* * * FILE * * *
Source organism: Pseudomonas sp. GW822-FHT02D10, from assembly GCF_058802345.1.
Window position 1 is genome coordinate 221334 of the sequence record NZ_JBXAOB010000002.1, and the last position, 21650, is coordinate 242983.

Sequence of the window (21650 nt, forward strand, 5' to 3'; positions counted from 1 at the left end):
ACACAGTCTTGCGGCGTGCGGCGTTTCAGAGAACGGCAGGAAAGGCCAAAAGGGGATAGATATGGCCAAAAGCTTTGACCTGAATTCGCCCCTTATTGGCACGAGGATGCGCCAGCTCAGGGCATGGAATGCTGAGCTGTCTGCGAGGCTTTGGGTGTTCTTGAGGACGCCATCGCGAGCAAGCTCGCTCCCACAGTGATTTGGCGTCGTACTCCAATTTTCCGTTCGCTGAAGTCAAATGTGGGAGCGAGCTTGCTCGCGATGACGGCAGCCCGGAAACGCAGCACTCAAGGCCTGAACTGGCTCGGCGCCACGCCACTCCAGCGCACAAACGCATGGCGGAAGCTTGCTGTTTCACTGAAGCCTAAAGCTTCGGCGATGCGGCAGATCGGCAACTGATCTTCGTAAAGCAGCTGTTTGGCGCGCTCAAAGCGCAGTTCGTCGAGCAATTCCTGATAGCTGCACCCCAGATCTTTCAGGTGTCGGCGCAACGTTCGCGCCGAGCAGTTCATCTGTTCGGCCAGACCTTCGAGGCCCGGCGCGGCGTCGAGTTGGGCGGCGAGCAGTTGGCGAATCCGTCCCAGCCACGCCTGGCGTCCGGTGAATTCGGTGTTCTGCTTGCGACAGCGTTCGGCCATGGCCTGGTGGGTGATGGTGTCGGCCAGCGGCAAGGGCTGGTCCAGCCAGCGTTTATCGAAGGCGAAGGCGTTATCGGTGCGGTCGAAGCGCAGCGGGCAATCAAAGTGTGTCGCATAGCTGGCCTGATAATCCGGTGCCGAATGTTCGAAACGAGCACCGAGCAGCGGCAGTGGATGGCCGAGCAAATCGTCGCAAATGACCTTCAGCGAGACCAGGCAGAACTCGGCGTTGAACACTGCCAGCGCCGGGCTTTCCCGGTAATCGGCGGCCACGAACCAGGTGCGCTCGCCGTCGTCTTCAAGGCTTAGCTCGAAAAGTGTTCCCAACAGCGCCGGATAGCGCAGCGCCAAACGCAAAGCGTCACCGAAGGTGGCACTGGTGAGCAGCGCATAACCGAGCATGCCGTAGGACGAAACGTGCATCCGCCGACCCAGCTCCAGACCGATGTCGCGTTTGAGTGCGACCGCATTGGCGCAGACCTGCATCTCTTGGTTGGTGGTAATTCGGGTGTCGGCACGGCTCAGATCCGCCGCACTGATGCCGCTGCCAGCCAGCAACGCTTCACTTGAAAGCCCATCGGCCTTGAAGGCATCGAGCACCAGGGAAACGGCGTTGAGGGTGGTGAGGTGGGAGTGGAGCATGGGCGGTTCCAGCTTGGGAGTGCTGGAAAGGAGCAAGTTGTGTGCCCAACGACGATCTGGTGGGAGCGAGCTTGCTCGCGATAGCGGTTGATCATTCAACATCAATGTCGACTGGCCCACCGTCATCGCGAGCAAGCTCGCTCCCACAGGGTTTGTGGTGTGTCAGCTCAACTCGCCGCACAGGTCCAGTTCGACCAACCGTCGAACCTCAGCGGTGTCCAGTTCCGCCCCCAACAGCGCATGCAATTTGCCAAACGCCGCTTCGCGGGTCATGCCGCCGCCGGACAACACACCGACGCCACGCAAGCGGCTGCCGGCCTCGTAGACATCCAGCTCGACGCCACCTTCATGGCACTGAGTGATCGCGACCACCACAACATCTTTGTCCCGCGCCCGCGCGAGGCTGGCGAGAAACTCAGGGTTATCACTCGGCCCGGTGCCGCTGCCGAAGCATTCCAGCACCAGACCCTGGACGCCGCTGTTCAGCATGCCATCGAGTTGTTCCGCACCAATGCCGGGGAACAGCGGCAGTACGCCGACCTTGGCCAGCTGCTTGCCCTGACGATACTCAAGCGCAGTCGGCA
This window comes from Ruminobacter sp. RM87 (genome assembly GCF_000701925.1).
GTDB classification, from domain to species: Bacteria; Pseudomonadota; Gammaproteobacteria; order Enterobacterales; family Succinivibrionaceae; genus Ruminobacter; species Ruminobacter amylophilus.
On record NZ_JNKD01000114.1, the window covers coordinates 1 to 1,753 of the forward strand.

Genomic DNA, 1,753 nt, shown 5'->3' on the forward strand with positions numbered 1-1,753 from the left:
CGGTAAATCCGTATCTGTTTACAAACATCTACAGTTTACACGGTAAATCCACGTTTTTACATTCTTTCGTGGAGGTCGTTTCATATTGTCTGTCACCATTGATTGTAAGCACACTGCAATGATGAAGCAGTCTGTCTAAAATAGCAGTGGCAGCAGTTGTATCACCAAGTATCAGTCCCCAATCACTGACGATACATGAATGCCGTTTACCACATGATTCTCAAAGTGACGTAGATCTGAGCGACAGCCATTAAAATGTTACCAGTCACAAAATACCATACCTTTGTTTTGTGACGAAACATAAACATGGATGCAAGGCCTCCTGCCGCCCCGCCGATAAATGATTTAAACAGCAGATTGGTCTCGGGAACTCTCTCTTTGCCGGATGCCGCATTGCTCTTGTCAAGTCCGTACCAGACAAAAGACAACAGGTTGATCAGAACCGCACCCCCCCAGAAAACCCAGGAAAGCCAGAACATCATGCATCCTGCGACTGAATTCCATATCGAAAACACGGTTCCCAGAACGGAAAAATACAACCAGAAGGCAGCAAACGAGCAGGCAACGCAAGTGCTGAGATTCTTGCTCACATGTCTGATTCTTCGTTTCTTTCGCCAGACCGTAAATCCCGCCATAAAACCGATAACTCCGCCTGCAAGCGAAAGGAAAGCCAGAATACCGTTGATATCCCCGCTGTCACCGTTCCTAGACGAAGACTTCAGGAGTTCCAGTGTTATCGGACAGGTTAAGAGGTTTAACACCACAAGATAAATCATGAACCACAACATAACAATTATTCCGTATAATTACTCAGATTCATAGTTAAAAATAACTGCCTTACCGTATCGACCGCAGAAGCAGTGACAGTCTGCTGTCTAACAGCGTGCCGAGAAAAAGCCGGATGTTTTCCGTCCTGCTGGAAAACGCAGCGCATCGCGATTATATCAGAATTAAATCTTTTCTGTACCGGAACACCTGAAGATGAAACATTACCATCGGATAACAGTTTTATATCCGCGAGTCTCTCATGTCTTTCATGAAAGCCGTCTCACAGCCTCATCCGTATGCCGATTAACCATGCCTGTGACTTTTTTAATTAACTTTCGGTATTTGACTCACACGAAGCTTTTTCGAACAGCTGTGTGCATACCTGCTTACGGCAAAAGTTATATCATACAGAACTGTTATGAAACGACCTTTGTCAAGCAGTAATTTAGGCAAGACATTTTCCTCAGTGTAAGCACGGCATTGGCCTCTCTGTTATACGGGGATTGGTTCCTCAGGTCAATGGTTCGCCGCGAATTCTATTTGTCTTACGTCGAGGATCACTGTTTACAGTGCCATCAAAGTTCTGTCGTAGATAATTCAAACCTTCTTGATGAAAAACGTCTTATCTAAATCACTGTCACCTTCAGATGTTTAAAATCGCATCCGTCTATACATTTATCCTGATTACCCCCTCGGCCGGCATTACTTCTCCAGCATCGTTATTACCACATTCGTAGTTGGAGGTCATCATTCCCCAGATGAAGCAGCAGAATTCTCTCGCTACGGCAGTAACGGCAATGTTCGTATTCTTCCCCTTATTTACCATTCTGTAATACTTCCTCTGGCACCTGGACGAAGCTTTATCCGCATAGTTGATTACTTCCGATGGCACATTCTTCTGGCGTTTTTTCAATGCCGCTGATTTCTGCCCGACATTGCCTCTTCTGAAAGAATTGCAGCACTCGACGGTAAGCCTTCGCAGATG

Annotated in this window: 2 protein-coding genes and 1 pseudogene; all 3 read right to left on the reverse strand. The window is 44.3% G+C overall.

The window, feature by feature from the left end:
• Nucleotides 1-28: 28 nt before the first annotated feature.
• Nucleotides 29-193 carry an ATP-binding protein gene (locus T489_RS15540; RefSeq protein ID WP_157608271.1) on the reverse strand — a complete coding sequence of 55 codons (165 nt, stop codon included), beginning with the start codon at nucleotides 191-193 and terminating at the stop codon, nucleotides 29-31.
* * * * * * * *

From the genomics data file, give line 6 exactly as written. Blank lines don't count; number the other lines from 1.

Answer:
GTDB classification, from domain to species: Bacteria; Pseudomonadota; Gammaproteobacteria; order Enterobacterales; family Succinivibrionaceae; genus Ruminobacter; species Ruminobacter amylophilus.